Our words are important. Scripture cautions us against the use of idle, thoughtless, and course words. Words can build up of tear down. Words can be creative. God’s word brought the heavens and earth into being. Jesus, God’s most gracious word to us, redeemed and gave us life.(John 1:1-5) By the grace of the Lord the pastor is allowed to speak words of freedom to the congregation, “I declare unto you the entire forgiveness of all of your sins”. Our own words can covey life to another. A simple greeting, a word of appreciation, or maybe “forgive me, I’m sorry”, or “I love you”. Sometimes we must speak a difficult word of truth, but it is spoken for the good of the hearer.(Ephesians 4:15) St. Paul advises us that what we say “is (to be) helpful for building others up according to their needs, that it may benefit those who listen.(4:29) You will meet a number of people today. Let your words share God’s grace with them.

Good Morning August 7

My home state, Maryland, is in the middle of the eastern seaboard. We have our expressions that are peculiar to our area, but we don’t have a real “southern accent” as you might find in states further south in the country.  What is interesting, however is how easily one can pick up and begin to mimic the speech of another area when one is living there for a length of time. It is easy to go along. We’ve also heard the expressions of swearing like a sailor, or a certain kind of talk that goes on in a locker room. I said it is easy to go along, but we do need to be careful what we go along with. Paul wrote to the Colossian Church we should put aside all “anger, wrath, malice, slander, and abusive speech from your mouth.”(3:8) “Let your speech always be with grace,…”(4:6) That doesn’t mean we are always talking about religious things. There is a lot of good speech and clean humorous things to laugh about. Our words are to be useful to others, and bring no shame to ourselves or to our Lord.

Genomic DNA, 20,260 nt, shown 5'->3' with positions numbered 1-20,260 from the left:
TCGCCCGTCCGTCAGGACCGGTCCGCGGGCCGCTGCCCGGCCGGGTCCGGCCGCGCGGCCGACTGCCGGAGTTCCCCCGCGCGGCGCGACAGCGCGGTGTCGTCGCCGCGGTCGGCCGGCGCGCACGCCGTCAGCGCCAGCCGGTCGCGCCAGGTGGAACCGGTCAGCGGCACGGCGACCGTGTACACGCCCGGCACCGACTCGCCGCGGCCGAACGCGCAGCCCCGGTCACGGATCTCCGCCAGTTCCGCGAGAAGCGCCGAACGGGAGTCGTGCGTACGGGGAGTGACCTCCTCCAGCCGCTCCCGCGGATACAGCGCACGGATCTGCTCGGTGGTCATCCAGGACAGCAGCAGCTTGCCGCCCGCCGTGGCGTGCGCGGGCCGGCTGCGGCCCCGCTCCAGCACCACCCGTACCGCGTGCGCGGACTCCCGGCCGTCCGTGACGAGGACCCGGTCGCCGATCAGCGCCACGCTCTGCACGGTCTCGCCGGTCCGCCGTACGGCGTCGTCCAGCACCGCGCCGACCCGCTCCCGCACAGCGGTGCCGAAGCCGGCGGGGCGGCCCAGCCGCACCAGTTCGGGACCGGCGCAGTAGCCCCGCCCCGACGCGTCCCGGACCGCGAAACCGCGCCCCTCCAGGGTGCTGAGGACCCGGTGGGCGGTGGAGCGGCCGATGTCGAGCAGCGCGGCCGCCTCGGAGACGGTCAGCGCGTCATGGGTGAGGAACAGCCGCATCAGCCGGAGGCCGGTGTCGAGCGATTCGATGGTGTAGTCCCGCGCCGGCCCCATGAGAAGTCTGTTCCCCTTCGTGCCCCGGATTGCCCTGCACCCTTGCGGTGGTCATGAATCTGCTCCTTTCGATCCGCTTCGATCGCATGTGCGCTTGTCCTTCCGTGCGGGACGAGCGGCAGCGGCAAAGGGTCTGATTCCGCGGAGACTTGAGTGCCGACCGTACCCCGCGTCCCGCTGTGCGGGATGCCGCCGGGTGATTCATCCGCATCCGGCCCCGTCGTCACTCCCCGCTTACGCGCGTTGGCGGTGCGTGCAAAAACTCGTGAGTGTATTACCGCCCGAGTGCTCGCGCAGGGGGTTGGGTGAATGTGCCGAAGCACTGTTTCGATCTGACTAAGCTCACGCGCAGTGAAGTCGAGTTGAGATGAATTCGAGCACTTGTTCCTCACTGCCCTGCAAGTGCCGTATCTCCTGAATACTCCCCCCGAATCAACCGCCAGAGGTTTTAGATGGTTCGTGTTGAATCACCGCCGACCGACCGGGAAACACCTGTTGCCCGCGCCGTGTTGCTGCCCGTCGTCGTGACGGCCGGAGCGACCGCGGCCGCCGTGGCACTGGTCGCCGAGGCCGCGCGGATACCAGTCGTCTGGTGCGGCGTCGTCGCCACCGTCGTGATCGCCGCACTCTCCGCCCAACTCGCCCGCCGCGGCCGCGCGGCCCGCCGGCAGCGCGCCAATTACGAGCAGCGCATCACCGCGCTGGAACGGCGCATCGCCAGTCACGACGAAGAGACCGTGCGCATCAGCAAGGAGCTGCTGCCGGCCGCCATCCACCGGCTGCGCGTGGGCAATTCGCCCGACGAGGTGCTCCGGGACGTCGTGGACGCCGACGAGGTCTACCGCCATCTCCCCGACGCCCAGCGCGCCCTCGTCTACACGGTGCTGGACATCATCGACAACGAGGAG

Good Morning April 13

There is power in the spoken word. The Psalmist wrote, “By the word of the LORD the heavens were made, their starry host by the breath of his mouth.”(33:6) In the Book of Revelation we are told that the power of evil is overcome “by the blood of the Lamb and by the word of their testimony;…”(12:11) And one more verse from Psalm 19:14 a valuable prayer. “May these words of my mouth and this meditation of my heart be pleasing in your sight, LORD, my Rock and my Redeemer.” Our words are important. they can build up, or they can tear down. They can help lead one to life in the Lord Jesus Christ, or they can leave them in darkness. Paul speaks of the necessity of speaking for the Lord. “And how can they hear without someone preaching to them?”(Romans 10:14) I spend time each week preparing a sermon for worship on Sundays, but we all have sermons to preach in words and action of daily life. Let the prayer of the Psalmist be our prayer for each day.